On Snap Counts

Do you say hut or hike? When you were a kid and snapped the ball in the backyard were you one who said “down, set, hut” or did you say “down, set, hike”?  I was a hut kid.  I don’t know why.  I can’t remember if I learned it first from the other children in the neighborhood or if my coach taught it to me when I started playing as a 5 year old.

If you don’t know what I am talking about, this is the snap count.  At the beginning of most every play in football the quarterback will call out a series of loud and clear interjections ending with the center snapping the ball.  These words can do as little as just tell the center to snap or it can communicate any number of items to the rest of the team.  We, as fans, rarely talk about them, but they do so much, we should.


The snap count coordinates the offense.  It gets all of the players on the same page and lets the all act together at the same time.  One of the advantages for the offense is that they get to move first.  The snap count allows that movement to be coordinated and exploits the advantage.

Some offensive snap counts can increase this inherent advantage by using a double word to start the play.  The combination of two words in quick succession, like “hut-hike” can tell the offense to move on the first word and the center to snap on the second.  Technically the entire offense will be offsides, but it should happen so fast it won’t be seen or called.  It will add a fraction of a second to the offense’s advantage.

Another way of using the snap count to the offense’s advantage is to try to draw the defense offsides.  This is commonly done in short yardage situations to get a free five yards without going to the trouble of actually advancing the football.  It is more effective when it is not expected.  Defenses are coached to expect to try to be drawn offsides on short yardage situations.  They are less cautious during random points in the game.

A common technique to draw the defense offsides is the hard count.  A hard count is just a snap count delivered with extra emphasis, volume and speed.  It is an exaggerated cadence designed to provoke the defense to move.  It is sometimes combined with a rush to the line (legal) and the quarterback simulating receiving the snap with his body (illegal).  The rush to the line and the hurried, loud snap count create the impression that the snap is imminent.  It takes discipline for both the offense and defense not to jump offsides.


Snap counts are used by quarterbacks to communicate changes to the play.  Some changes are big, some small.  A big change could be the entire play.  This is called an audible.  Some offenses use them extensively, others sparingly.

Small changes can be made to the play as well.  If the quarterback sees a blitz coming he may change the protection scheme, meaning he will tell the offensive line to block a different way.  The snap count can be used to change the side of the play.  The offense will be running the same play, but to the right instead of the left.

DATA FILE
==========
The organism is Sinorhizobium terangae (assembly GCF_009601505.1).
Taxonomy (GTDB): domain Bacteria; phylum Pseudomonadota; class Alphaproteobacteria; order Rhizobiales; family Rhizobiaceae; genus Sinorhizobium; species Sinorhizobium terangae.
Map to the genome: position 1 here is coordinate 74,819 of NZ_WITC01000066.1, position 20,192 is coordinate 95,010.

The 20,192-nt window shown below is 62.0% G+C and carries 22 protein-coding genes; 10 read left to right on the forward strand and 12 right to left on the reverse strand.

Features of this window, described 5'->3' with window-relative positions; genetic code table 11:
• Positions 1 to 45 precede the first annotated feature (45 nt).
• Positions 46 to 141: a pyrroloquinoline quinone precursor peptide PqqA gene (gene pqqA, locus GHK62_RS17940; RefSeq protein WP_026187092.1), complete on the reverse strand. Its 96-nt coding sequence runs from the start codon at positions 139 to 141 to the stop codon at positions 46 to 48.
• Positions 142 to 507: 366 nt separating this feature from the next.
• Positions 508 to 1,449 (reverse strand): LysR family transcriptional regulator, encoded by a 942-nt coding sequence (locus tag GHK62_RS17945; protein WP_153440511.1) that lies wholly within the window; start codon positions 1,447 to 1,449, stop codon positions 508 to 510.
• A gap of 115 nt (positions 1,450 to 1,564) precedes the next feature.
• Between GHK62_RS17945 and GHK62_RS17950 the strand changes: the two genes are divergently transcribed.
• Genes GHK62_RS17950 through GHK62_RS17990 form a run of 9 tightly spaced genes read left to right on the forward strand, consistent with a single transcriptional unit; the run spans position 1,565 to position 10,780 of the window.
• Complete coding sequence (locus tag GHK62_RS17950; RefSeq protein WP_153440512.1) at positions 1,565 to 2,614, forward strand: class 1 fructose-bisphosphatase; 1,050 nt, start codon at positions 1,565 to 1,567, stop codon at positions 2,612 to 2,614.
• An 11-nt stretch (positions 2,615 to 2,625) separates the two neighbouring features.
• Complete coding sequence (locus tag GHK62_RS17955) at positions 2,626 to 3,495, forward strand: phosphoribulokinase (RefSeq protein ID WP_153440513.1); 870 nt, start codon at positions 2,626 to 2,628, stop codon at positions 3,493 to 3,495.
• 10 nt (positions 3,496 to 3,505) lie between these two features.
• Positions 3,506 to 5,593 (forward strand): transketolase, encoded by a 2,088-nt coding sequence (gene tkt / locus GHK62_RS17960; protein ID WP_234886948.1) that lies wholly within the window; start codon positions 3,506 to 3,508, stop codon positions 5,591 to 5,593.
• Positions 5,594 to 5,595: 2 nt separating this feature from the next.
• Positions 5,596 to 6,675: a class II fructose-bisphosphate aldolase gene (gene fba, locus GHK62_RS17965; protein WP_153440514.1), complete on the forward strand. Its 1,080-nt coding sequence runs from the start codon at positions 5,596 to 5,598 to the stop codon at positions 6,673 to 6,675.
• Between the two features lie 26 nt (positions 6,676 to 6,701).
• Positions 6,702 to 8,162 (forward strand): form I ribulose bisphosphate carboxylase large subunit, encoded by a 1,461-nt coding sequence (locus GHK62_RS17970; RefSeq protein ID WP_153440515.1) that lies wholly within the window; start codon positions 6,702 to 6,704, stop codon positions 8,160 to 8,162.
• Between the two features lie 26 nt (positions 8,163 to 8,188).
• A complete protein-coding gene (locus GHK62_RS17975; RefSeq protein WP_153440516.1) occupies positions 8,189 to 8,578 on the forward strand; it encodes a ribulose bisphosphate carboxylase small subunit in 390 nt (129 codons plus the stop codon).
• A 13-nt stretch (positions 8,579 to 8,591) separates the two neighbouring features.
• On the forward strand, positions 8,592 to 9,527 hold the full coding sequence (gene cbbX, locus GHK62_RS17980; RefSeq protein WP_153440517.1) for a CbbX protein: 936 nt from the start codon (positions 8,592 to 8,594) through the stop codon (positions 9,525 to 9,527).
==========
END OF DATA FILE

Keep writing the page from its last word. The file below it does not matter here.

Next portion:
Hot routes can be incorporated into the snap count.  A hot route is a route that a particular receiver will run against a predetermined coverage.  When that coverage, or defensive look, presents itself, the quarterback will change the receiver’s pattern.  For example, if the defense has a slow corner who  is bad in man coverage, the quarterback may throw him a fade whenever the opportunity exists.  He would use the snap count to let the receiver know to change his route.


Snap counts vary from team to team and can be as simple or complicated as the players and coaches can handle.  The simplest is something like “set, hut”.  It’s hard to forget, but it doesn’t allow the offense to work as many checks and audibles in to it.  In some of the more complicated NFL systems the snap count can have all kinds of words in it.  Most, most!, of them are dummy words which mean nothing and are there to keep the offense off guard.  Others signal that something important is about to come, others are code for plays, others are the plays themselves.  It is as complicated as the offense wants it to be.

If you aren’t in offensive meetings during the week, it will be hard for you as a fan to decode a snap count.  It’s hard for defense who prepare for the offense all week.  Take for example Peyton Manning’s “Omaha” call, which could mean any number of things.  It might have been the code word to let the offense know audibiling is over and they are about to snap the ball.  It might have been a dummy word the next week or the next quarter.  It could have been confirmation to go with the called play.  It could be any number of things, and it could change each week.

About Billy Koehler

Billy Koehler is the founder of ThirdDownDraw.com and a contributing writer at DixielandSports.com. He has been covering college football since 2006. You can follow him on twitter @billykoehler.
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